It was a Sunday night, I was doing work for my side business at the time, and I was doing client work, and then I was looking ahead at what I needed to do in my day job in the coming week, and I was just, you know when you sit at your computer, and you’re kind of doing stuff but you’re not really doing anything, you’re wasting your time. It was one of those things, I was passing cues, feeling stressed and more stressed. I shut the laptop and said, “I’m going to take a bath.” I close the laptop, take Epsom salts, take a bath. I made an Instagram story. It felt important and, “I’m going to mark I’m taking the bath.” I didn’t look at my laptop or phone until Monday morning. It felt amazing. It was like finally this peaceful transition from the week that was into the week that was coming, and I kept doing it. This is my first self-care ritual.

Now, almost every Sunday, I take this bath. I close my laptop, I close my phone, take the Instagram story, because it’s tradition now, but that was my first entree into self-care, and then it became something I wanted to talk to other people about, and help other people develop and cultivate. That’s how I ended up here today. For me, the bath is what changed everything. And, as I was doing this doing journey of self-care work, I kind of had to come up with my own definition - there are more technical or medical definitions - but looking at #selfcare needed something more workable. What I came up is that self-care is listening to your body and it’s responding in the most loving way possible. And, it seems really simple, but, as most of you can probably attest to, it’s also really, really difficult. Let’s just start with the listening piece, because I can almost hear a lot of you asking me mentally, I can see the wheels turning. So how do I actually listen to my body? We’re going to try something, and I’m going to tell you a couple of tools that you can use to start listening to your body. And, it can look like different things. The first thing we’re going to try is stillness.

So, I would love to have my brain constantly consuming something. I would be listening to a podcast episode, or have Netflix on in the background, or music. I like something always there honestly to drown out my thoughts, which is not a healthy practice, so one of the first steps I take when trying to listen to my body is to meditate or simply to do some deep breathing. If you’re comfortable, I would love you to take three deep breaths with me. You want to roll your shoulders back and get comfortable, feet flat on the floor. We will breathe in through our nose, out through our mouth at your own pace. I’m going to close my eyes and I’m standing up here because it will be weird to see you all! In through your nose, out through your mouth. Ready? And, when you’re ready, you can bring open your eyes if you have them closed. Sometimes, when I am doing that deep breathing, I will find that there’s now a space for an emotion that I didn’t realise was there, or something that I didn’t realise was bothering me, and, just because I pressed pause on everything else in the external world, I could actually start to process what was going on. Sometimes, nothing comes up, and that’s fine too. Deep breathing in itself is good to flesh out the cortisol in the system which is the stress hormone.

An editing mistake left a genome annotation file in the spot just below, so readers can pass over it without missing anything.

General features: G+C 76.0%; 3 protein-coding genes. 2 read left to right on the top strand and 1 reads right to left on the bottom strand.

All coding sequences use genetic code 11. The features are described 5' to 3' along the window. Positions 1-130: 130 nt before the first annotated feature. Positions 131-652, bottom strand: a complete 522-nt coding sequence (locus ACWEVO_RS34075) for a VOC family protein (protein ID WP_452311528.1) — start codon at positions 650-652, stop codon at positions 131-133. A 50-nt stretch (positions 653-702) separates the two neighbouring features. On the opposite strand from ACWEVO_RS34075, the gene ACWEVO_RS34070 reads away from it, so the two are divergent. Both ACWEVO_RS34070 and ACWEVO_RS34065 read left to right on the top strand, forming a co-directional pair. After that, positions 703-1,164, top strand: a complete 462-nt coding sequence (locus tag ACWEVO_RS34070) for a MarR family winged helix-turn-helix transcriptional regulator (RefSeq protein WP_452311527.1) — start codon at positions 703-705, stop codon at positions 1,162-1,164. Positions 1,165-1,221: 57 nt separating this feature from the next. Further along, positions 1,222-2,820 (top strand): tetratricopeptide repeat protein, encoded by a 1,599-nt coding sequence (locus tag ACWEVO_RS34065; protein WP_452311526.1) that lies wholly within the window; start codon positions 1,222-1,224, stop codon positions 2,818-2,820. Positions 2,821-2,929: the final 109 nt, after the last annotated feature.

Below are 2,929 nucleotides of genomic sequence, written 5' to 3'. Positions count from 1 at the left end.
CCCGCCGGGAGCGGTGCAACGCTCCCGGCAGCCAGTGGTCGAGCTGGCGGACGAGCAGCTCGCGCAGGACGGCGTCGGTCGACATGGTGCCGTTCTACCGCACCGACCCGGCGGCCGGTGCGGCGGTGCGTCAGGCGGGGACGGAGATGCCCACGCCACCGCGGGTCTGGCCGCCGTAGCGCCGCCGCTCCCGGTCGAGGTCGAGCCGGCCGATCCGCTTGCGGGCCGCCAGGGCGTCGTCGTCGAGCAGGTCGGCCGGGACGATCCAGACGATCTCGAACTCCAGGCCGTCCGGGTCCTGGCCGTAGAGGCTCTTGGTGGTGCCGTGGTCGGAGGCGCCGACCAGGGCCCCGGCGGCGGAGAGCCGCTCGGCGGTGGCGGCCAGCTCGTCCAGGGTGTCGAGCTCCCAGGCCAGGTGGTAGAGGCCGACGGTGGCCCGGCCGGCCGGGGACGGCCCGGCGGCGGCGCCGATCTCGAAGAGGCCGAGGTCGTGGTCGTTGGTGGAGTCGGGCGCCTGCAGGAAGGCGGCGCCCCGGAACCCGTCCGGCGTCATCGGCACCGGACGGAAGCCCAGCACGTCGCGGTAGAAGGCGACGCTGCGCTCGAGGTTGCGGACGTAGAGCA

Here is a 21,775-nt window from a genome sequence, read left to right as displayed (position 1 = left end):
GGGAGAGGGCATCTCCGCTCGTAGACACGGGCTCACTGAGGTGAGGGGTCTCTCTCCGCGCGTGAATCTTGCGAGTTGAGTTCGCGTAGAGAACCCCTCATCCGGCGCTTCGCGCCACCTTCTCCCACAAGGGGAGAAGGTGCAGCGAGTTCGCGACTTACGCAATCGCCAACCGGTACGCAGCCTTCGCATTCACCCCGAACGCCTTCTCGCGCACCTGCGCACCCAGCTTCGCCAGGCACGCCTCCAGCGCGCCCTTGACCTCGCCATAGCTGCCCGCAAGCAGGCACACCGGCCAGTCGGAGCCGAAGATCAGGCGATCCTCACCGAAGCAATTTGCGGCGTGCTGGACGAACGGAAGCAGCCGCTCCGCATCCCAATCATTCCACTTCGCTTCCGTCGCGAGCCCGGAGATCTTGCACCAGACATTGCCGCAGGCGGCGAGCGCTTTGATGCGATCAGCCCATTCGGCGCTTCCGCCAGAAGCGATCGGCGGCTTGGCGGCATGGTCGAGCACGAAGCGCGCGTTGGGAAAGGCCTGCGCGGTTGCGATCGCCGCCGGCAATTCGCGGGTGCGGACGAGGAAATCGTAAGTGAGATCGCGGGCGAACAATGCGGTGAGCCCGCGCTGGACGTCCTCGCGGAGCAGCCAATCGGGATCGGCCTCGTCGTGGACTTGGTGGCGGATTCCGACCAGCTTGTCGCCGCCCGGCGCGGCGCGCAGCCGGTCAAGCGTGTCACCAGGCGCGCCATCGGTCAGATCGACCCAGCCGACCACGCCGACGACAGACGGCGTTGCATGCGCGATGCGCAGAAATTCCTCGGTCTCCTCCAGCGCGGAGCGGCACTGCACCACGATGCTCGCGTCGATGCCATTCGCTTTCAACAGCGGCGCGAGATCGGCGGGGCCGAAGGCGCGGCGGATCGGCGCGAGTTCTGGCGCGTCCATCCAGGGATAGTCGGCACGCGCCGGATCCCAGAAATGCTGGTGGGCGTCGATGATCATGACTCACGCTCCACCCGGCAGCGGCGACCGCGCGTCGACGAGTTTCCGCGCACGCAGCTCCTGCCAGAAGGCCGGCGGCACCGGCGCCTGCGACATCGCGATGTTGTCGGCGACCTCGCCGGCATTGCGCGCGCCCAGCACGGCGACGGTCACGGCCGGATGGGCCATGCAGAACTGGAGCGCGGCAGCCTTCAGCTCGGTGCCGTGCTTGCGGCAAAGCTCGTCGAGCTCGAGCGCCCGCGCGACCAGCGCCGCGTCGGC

In one scenario, you might realise something that comes up and you can start to care for yourself. In another scenario, you’ve just cared for yourself just by the act of deep breathing. That’s one way that you can start listening to your body.

The second way is through observation. So, actually starting to see the patterns that happen in your life. Is there something that happens to you every time you have a one-on-one with a manager and you notice that you have a certain emotion, or feeling, or response, or even a type of food that you eat? How does that produce a response in your body? For me, it was migraine. I used to get - and I still get them - but I get these really bad migraines where my head is pounding to the point that sometimes I will throw up, which is gross, but that’s the reality of what happens. It’s not a fun situation. When these started when I was younger, my mum would encourage me, you had a migraine, so I want you to document everything that you can remember eating the day before, a couple of days before, what you were doing, what was the environment like before? And I realised that I was getting these migraines when it was unusually hot weather, when I had not upped my water intake to meet that hotter weather, and also the cherry on top was when I hadn’t slept enough the night before. If it is just hot, or if I don’t drink enough water, it’s fine.

It’s like that combination of the three things that makes a really bad migraine. I figured that out through observation. And then the last piece is reflection, so an intentional looking-back. The way I like to reflect is first to start with picking an interval of time. So, it could be for the day, the month, the year, whatever you want it to be, but it just helps to get specific so that you know the point of time that you are evaluating, and then from, there, you’re going to ask yourself two questions: the first is when did I experience tension in whatever interval of time? When did I experience tension yesterday or last month? And then the second question that you are going to ask is when did I feel most supported? When did I feel most cared for? Those two questions really can help lay the foundation of moving into the response.